Ethnofederalism and the Mismanagement of Nationalism

Ethnofederalism and the Mismanagement of Nationalism

Speaker:

  • Philip Roeder

Philip G. Roeder (Ph. D. Harvard University, 1978) is professor of political science at the University of California, San Diego. A specialist on the politics of the Soviet successor states, Roeder has focused his recent research on the design of political institutions for countries torn apart by secessionist movements. He is the author of Where Nation-States Come From: Institutional Change in the Age of Nationalism (Princeton) and Red Sunset: The Failure of Soviet Politics (Princeton). He is the co-author of Postcommunism and the Theory of Democracy (Princeton) and co-editor of Sustainable Peace: Power and Democracy After Civil Wars (Cornell). His articles have appeared in such journals as the American Political Science Review, World Politics, and International Studies Quarterly. He is currently working on two longer-term projects:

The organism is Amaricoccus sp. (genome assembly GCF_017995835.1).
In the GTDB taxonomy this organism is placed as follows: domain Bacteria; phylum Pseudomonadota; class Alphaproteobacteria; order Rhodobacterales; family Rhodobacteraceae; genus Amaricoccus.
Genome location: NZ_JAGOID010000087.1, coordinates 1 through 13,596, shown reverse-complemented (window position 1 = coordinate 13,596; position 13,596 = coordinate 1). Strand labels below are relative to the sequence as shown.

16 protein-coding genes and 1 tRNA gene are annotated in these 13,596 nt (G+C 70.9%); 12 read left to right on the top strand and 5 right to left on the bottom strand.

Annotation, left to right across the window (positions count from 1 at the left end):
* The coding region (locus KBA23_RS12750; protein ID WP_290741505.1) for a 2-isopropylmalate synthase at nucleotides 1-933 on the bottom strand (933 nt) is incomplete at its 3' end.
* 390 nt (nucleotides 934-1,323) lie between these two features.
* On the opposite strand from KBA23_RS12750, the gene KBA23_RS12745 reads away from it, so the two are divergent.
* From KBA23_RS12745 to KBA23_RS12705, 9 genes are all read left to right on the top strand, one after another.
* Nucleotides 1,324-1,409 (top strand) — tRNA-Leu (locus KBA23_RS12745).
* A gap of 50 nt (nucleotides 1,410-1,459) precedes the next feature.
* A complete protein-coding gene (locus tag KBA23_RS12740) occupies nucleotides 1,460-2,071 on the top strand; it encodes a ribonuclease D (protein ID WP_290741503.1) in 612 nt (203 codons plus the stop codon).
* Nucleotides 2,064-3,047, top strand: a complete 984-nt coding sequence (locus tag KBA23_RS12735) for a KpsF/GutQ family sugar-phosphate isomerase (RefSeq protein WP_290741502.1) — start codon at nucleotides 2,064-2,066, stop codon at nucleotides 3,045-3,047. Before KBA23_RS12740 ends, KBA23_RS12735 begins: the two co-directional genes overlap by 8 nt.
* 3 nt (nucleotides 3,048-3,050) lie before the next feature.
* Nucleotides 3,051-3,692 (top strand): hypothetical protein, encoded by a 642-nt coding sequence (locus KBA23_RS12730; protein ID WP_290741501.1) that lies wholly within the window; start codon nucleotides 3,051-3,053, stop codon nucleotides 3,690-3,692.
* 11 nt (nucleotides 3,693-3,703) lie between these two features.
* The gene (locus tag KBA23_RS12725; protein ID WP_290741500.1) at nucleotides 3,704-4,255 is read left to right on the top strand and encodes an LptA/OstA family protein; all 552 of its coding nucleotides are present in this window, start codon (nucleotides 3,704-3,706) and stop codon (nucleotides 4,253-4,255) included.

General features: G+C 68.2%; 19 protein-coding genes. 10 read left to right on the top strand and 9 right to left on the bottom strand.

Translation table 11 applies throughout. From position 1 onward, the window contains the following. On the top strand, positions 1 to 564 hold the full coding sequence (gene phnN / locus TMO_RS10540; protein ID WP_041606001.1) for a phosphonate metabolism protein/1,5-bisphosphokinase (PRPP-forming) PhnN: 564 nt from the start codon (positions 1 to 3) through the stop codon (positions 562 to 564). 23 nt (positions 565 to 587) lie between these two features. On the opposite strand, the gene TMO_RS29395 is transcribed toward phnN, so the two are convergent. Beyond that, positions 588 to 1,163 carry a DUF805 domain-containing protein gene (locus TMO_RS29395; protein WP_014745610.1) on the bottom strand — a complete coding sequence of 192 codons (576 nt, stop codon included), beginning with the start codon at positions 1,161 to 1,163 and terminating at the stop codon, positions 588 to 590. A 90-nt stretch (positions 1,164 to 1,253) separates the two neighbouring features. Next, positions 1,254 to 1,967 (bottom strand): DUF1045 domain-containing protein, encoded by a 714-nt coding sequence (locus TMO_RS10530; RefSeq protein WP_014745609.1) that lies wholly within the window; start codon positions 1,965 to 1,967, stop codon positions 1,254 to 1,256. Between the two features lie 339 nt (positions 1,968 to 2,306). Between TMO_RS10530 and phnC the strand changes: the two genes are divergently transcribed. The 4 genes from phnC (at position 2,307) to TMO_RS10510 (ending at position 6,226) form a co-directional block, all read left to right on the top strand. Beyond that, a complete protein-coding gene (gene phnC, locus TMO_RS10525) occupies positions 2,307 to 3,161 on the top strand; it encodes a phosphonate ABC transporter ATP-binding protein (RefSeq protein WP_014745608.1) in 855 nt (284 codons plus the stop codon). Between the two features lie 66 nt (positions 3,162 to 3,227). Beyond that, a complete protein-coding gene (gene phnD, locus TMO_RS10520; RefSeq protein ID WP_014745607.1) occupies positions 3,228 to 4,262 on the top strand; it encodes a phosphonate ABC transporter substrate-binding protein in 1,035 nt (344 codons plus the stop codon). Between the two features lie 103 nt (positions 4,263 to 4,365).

1. Alternatives to Independence (What are the consequences of various institutional arrangements designed to avoid granting independence to secessionists?) and
  2. The Tenacity of the Nation-State (Why do states almost never relinquish sovereignty willingly?)
Presentation